How was it to be back on a film set after all that time?
It’s always a pleasure being on set. It’s easy for me to compromise. When something doesn’t look like what I had in mind, at some point I recognize it is the best we could do and I’m satisfied with it. Those who cannot find satisfaction in that keep going for 100 more takes. As for me, I think this is foolish. Doing like that doesn’t produce the result you want. Not being a perfectionist is the best way to make film production enjoyable.
A lot of high-profile supporting actors can be seen in the movie. There is a certain appeal in watching an ensemble cast of supporting actors playing together.
I think that if there is one thing Korea doesn’t lack, it’s the actors. This is a valuable asset to have when it comes to reaching a certain level of quality with your film. In the 1980s, it was tough to find actors. It was difficult to make a movie if AHN Sung-ki was already filming another one. (laughs) Now, there is plenty of good performers. I first received recommendations from people around me, I then gathered the movies in which they had credits, and eventually set up interviews and cast them.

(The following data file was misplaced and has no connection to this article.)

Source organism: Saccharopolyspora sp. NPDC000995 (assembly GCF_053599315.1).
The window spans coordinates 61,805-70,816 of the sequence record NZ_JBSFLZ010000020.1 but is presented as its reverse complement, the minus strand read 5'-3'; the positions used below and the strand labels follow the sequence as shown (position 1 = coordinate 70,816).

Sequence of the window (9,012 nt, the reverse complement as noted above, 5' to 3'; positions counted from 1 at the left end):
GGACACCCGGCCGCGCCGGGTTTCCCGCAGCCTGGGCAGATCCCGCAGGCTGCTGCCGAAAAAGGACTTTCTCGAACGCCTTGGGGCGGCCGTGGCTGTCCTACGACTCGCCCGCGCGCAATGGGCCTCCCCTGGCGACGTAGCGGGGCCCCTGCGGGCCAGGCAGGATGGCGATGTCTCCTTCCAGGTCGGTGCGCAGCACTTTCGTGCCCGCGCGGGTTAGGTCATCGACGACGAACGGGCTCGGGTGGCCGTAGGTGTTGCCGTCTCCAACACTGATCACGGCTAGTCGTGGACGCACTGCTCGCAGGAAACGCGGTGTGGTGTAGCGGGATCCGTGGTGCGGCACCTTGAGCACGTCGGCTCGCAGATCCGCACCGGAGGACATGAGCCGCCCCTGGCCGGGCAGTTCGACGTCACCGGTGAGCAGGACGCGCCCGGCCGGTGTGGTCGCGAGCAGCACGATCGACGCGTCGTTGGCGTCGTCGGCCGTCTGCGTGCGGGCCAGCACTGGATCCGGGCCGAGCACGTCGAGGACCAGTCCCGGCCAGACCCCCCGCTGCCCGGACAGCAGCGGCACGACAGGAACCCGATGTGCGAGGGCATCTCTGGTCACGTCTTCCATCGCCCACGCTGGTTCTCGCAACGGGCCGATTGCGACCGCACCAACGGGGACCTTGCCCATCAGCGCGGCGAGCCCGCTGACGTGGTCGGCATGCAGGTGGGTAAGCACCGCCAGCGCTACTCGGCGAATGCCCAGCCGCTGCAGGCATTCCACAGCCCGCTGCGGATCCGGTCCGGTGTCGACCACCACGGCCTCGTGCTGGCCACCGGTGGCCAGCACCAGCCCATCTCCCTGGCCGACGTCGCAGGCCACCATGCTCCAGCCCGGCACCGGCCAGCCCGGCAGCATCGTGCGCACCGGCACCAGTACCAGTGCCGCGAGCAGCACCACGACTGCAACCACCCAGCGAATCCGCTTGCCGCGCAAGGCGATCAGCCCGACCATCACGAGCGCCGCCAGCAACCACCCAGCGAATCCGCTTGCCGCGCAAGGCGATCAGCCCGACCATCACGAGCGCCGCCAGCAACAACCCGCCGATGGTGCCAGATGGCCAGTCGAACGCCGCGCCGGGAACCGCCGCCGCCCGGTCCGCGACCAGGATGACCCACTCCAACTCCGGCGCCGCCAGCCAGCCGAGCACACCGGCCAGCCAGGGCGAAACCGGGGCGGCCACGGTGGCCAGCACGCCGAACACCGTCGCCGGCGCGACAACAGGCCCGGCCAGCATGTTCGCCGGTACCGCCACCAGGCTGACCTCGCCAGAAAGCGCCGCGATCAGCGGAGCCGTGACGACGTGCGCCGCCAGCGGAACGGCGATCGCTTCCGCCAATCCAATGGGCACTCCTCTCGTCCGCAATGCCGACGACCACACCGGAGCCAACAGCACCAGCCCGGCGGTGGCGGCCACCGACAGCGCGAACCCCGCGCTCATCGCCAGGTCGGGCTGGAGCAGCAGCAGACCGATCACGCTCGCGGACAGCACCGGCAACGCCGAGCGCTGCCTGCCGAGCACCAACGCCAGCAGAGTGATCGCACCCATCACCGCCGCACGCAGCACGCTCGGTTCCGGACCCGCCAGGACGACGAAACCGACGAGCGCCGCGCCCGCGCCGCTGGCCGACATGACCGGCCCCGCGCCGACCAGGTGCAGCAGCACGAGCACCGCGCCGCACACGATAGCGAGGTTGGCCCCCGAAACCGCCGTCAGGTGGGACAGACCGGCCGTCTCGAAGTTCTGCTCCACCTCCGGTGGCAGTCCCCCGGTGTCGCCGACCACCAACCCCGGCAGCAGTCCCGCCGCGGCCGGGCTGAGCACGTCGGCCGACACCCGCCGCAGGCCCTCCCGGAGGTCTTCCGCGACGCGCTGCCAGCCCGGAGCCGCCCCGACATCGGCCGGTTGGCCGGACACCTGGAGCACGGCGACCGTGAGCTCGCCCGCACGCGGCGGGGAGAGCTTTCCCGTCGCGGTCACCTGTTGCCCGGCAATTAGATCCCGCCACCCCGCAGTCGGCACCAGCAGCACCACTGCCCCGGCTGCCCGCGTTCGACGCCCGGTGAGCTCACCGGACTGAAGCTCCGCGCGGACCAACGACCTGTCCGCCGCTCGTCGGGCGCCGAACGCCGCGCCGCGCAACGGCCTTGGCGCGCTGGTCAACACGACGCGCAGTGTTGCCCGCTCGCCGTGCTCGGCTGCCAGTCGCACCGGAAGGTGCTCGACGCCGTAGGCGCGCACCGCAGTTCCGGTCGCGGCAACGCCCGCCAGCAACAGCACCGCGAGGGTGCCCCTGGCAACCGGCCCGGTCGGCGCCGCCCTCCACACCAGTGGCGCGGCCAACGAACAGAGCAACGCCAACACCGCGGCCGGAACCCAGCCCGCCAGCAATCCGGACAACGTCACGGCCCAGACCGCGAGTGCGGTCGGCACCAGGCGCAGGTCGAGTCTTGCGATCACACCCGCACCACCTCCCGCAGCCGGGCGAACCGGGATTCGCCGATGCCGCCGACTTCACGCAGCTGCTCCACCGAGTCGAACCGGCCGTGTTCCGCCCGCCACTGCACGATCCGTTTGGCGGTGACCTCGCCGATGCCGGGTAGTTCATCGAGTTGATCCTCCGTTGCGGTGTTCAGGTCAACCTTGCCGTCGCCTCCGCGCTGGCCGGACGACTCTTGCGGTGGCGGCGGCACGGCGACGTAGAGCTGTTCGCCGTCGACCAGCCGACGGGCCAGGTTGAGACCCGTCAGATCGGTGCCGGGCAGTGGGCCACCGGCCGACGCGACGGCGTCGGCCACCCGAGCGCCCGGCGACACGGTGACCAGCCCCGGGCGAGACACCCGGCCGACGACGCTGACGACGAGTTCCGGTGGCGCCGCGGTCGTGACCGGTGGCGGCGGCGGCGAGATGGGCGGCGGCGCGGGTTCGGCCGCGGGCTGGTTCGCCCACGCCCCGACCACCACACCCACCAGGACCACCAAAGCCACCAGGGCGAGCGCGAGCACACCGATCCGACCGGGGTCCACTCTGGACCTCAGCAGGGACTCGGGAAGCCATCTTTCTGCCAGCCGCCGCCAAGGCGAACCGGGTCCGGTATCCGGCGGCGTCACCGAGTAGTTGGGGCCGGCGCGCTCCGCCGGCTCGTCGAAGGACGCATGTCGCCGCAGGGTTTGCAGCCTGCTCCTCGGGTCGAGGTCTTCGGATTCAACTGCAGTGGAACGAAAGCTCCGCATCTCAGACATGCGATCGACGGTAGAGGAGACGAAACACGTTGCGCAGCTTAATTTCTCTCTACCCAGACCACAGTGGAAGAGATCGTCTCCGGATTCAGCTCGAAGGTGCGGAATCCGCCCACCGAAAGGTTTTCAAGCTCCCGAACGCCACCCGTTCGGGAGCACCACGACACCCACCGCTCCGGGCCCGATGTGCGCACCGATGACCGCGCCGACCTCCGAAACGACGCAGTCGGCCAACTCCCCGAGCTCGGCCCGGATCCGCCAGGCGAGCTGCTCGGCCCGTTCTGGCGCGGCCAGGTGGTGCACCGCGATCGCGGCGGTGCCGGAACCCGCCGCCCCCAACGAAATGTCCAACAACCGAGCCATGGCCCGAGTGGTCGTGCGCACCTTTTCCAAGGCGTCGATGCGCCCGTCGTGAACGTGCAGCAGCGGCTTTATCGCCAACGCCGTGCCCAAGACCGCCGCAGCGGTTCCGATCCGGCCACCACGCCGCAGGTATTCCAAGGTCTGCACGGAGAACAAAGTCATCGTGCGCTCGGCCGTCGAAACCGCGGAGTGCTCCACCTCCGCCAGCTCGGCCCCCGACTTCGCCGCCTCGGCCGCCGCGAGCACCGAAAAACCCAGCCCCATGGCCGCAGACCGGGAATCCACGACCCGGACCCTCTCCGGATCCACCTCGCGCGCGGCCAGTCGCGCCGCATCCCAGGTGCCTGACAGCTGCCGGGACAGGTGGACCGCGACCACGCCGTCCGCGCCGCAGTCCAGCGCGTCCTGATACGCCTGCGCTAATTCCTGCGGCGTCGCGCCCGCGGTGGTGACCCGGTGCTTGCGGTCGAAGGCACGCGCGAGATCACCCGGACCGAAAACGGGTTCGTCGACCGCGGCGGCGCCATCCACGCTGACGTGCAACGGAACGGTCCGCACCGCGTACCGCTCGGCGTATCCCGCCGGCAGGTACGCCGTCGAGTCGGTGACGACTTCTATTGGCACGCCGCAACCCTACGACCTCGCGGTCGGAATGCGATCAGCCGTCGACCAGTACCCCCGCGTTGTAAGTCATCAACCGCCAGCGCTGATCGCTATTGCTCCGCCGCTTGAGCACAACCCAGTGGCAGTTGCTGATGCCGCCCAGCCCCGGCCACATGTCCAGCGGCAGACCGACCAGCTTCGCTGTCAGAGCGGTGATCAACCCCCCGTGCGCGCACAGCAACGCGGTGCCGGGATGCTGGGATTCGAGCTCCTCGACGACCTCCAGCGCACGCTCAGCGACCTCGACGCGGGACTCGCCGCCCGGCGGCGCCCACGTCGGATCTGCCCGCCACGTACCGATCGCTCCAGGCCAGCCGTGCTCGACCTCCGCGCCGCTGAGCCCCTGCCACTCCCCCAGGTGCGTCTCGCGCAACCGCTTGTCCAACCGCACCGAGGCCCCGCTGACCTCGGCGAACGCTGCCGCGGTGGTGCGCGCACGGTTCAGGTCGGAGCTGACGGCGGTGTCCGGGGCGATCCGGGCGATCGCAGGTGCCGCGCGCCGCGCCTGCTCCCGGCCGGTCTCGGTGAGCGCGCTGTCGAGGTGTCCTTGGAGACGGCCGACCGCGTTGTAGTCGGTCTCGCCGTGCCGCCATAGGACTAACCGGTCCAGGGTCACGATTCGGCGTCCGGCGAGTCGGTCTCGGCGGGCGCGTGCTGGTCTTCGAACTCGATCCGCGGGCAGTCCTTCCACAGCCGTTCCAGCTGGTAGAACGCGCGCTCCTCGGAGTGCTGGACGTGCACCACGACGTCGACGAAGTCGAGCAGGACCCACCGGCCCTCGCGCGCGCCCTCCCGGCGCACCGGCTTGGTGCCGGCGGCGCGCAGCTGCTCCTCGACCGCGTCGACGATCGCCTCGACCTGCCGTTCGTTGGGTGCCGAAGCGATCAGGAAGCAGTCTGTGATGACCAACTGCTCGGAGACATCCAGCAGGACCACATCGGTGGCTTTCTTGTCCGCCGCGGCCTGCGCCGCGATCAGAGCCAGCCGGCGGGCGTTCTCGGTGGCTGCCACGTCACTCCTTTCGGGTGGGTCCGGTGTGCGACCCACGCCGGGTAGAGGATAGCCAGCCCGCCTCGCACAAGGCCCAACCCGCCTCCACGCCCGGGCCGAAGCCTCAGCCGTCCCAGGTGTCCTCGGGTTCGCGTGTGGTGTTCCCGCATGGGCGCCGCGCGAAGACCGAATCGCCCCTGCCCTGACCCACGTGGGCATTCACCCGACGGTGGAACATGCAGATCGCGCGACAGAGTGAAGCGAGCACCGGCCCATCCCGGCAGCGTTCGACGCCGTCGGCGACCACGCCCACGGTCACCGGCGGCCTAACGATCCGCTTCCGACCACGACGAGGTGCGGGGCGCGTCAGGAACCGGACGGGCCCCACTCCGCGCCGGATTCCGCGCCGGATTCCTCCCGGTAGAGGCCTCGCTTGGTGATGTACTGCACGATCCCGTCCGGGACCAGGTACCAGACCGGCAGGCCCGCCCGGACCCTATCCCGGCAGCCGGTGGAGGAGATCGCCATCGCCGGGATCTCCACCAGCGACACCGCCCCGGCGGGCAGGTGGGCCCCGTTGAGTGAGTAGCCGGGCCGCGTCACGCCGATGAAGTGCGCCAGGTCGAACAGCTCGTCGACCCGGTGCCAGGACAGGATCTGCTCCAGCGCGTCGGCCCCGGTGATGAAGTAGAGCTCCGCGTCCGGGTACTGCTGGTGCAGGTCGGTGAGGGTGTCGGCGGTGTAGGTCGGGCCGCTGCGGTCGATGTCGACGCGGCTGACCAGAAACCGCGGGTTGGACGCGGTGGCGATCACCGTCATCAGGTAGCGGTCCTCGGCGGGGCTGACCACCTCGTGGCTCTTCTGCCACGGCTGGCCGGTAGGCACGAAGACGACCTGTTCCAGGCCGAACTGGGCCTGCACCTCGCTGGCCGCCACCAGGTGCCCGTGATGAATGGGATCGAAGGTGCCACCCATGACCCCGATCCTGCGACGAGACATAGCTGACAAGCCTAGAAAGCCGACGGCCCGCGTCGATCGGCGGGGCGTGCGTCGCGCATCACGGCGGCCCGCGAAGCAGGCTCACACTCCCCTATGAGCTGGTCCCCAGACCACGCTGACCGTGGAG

What was the response of the directors who, like you, have been active since the 1980s?
They told me the film was interesting and well made. One of them told me it would be nice if the film does well and gives us more opportunities. I have a similar wish. It would be great if it performs well at the box office. Investors are reticent to back film directors who are putting on years, as they assume they must have outdated sensibilities, so couldn’t they get more opportunities if the film is a commercial success?
What kind of stories or subjects usually attract you?
There are so many. I mostly like to pick up something to think about among all the events that have been covered up, whose true meaning have been incorrectly reported, or that we don’t know and don’t stop to think about despite the considerable influence it has on our lives. I bring up these cases and reflect on their meaning. I like to ask questions such as what meaning these events have, historically speaking.